The words “roasted” and “cucumbers” don’t usually go together–unless, that is, you’re the Melbourne-based chef Matt Wilkinson. But that’s why his cookbook, Mr. Wilkinson’s Vegetables: A Cookbook to Celebrate the Garden, is such a joy. It truly is a celebration of garden-fresh produce, making me want to grow every vegetable in this book, from fennel to stinging nettles. (Well, maybe not the nettles. I fell out of a tree into a patch of them once. That fulfilled my lifetime quota for nettle exposure–though I’m sure, as Mr. Wilkinson says, they make a lovely soup.)
Nettles aside, this book has some of the most intriguing, most sophisticated fare I’ve seen in a long time. Mr. Wilkinson’s idea of preparing vegetables is not to smother them in cheese, as so many chefs do, but rather to bring out their natural flavors and complement them with herbs and spices that make your mouth feel alive. Take those roasted cucumbers. You sauté them to a golden brown (another pair of words that I never thought could apply to cucumbers), then fold them into a delicious dish with quinoa, mint, watercress, golden raisins, almonds, and sunflower seeds.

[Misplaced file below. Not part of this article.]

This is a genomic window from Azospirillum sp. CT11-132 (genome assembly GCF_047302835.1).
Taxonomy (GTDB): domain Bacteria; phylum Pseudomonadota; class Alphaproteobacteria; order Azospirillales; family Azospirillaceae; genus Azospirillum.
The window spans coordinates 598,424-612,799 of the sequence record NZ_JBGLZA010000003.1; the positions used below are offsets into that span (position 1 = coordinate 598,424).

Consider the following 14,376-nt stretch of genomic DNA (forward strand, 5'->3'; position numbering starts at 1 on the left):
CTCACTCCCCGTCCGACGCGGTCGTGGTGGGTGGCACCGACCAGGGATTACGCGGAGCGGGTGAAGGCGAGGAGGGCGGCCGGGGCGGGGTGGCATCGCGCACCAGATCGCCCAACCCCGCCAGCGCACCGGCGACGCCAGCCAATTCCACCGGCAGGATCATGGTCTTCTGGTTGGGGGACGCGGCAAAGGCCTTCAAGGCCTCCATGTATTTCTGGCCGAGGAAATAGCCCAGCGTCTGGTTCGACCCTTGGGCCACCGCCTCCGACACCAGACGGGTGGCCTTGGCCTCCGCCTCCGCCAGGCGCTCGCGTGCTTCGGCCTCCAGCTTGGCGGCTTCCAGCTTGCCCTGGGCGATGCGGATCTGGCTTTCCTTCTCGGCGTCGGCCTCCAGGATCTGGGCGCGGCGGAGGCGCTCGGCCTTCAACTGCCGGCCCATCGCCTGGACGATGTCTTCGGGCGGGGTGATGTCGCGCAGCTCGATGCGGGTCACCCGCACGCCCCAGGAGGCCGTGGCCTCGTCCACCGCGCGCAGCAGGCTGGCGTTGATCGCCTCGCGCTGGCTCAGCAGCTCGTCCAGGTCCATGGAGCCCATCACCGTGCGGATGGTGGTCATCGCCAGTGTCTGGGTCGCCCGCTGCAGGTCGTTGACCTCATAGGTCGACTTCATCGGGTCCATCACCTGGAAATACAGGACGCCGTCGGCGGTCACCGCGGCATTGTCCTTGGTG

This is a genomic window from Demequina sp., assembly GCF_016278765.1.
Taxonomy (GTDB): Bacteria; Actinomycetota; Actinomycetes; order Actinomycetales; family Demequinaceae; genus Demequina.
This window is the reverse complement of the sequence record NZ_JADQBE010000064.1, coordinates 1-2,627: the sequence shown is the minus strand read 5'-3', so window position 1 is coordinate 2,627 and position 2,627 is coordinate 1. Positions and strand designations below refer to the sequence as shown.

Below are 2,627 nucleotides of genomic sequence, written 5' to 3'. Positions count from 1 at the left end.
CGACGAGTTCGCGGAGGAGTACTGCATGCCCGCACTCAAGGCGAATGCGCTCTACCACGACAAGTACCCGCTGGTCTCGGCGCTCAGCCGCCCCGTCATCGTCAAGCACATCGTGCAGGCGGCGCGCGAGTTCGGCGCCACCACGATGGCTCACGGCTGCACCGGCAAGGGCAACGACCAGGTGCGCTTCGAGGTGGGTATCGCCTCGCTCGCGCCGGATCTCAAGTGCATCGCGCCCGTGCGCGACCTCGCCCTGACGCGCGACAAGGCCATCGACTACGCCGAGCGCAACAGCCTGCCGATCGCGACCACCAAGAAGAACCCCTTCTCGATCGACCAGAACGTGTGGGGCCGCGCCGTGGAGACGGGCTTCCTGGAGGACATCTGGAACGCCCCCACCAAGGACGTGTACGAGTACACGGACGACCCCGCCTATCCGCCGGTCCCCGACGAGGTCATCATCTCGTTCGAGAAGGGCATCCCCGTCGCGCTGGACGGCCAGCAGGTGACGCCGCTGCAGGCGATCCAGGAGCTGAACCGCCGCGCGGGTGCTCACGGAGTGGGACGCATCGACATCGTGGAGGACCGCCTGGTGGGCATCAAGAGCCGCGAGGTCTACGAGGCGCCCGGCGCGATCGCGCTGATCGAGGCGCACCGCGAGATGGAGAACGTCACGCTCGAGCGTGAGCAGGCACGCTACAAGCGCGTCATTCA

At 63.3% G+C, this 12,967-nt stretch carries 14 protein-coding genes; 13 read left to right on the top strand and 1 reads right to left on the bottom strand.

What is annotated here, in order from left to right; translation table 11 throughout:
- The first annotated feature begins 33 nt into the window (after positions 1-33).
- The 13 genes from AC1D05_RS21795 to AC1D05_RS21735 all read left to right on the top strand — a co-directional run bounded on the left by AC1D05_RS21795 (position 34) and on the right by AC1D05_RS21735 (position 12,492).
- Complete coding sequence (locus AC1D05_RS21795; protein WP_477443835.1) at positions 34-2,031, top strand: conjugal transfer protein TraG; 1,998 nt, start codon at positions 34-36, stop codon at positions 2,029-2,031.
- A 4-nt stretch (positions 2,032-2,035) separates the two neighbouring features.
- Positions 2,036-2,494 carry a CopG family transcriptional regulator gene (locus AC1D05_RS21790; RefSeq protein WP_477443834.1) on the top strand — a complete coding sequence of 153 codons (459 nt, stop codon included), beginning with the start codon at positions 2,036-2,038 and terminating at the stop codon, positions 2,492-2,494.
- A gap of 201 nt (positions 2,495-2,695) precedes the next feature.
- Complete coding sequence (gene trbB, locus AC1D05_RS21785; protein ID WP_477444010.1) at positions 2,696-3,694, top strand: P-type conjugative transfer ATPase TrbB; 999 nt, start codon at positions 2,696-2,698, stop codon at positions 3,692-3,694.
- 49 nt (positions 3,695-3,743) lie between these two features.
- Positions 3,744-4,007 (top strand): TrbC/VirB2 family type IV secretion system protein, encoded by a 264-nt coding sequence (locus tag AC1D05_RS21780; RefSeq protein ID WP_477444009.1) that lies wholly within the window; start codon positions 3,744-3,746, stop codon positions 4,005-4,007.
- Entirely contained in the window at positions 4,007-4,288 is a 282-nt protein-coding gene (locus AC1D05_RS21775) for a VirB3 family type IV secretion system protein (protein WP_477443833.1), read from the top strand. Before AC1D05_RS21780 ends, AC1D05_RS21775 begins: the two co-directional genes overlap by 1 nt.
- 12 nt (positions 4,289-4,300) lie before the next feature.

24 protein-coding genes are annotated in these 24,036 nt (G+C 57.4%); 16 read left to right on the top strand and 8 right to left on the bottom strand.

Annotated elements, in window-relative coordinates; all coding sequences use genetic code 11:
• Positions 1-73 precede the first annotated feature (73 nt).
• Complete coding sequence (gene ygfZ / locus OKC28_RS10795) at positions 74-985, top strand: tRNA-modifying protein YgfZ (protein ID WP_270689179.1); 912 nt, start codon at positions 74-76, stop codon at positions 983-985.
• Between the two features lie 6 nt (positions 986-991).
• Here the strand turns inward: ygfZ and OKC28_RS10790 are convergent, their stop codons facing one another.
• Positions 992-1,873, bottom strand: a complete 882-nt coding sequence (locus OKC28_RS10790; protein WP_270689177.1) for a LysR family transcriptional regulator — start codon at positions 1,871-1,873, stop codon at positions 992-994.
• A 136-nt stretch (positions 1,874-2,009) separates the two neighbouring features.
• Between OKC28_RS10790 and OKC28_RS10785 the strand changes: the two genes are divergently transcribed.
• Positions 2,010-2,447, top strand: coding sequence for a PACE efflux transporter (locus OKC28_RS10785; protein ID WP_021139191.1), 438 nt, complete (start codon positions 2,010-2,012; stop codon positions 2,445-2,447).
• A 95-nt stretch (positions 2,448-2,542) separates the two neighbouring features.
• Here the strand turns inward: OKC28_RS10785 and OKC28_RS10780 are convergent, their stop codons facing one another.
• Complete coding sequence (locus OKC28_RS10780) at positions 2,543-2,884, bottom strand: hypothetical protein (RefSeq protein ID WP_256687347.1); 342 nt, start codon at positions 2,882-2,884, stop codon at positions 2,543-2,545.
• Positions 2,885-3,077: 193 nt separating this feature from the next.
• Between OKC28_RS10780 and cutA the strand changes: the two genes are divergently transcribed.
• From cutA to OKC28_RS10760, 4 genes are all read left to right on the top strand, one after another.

Also incredible is his Salad of Radish, Figs, Walnuts & Blue Cheese (above), with a homemade mustard dressing. It blends flavors I’d never dreamed of combining (blue cheese and mustard–really?). Yet somehow the figs tie the flavors together in surprising ways.
His romesco sauce (right) is so awesome we scooped it up by the chipful and ate it as a dip. And the crispy Horseradish Wafers with Parmesan cheese were gone in a few hours. But my favorite recipe so far is his Spicy Eggplant Braise. Think ratatouille with Indian spices. Mind bending, right? It’s amazing.
I haven’t hit a dud in this book yet. And it’s even making me look forward to the winter, when we will have parsnips and the most amazing looking onion soup. (How can you go wrong with a soup recipe that includes brandy, port, red wine, and white wine?) Now I only wish Mr. Wilkinson would write volume 2.